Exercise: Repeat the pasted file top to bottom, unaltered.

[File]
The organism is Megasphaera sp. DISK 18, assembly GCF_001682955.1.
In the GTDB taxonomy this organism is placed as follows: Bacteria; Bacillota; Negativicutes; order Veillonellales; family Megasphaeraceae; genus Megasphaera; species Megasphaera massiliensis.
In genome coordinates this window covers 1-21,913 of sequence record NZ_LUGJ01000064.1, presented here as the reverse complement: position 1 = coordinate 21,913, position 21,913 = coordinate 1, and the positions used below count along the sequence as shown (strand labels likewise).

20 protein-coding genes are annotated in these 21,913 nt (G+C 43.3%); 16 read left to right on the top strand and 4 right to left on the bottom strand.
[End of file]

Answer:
The organism is Megasphaera sp. DISK 18, assembly GCF_001682955.1.
In the GTDB taxonomy this organism is placed as follows: Bacteria; Bacillota; Negativicutes; order Veillonellales; family Megasphaeraceae; genus Megasphaera; species Megasphaera massiliensis.
In genome coordinates this window covers 1-21,913 of sequence record NZ_LUGJ01000064.1, presented here as the reverse complement: position 1 = coordinate 21,913, position 21,913 = coordinate 1, and the positions used below count along the sequence as shown (strand labels likewise).

20 protein-coding genes are annotated in these 21,913 nt (G+C 43.3%); 16 read left to right on the top strand and 4 right to left on the bottom strand.